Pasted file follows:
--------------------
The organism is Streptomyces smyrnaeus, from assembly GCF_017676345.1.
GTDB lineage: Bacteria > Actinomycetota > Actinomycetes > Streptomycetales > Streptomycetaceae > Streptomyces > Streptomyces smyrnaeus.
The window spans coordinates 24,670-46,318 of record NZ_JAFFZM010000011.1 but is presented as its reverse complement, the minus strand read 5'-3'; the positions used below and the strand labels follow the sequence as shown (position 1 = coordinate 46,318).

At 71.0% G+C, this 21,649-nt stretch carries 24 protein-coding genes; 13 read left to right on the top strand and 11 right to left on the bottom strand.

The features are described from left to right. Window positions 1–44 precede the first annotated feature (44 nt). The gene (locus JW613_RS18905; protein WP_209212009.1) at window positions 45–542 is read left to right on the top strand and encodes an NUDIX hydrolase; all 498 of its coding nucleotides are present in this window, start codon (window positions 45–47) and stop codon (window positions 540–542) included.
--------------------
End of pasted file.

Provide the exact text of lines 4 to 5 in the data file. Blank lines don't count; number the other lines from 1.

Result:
At 71.0% G+C, this 21,649-nt stretch carries 24 protein-coding genes; 13 read left to right on the top strand and 11 right to left on the bottom strand.

The features are described from left to right. Window positions 1–44 precede the first annotated feature (44 nt). The gene (locus JW613_RS18905; protein WP_209212009.1) at window positions 45–542 is read left to right on the top strand and encodes an NUDIX hydrolase; all 498 of its coding nucleotides are present in this window, start codon (window positions 45–47) and stop codon (window positions 540–542) included.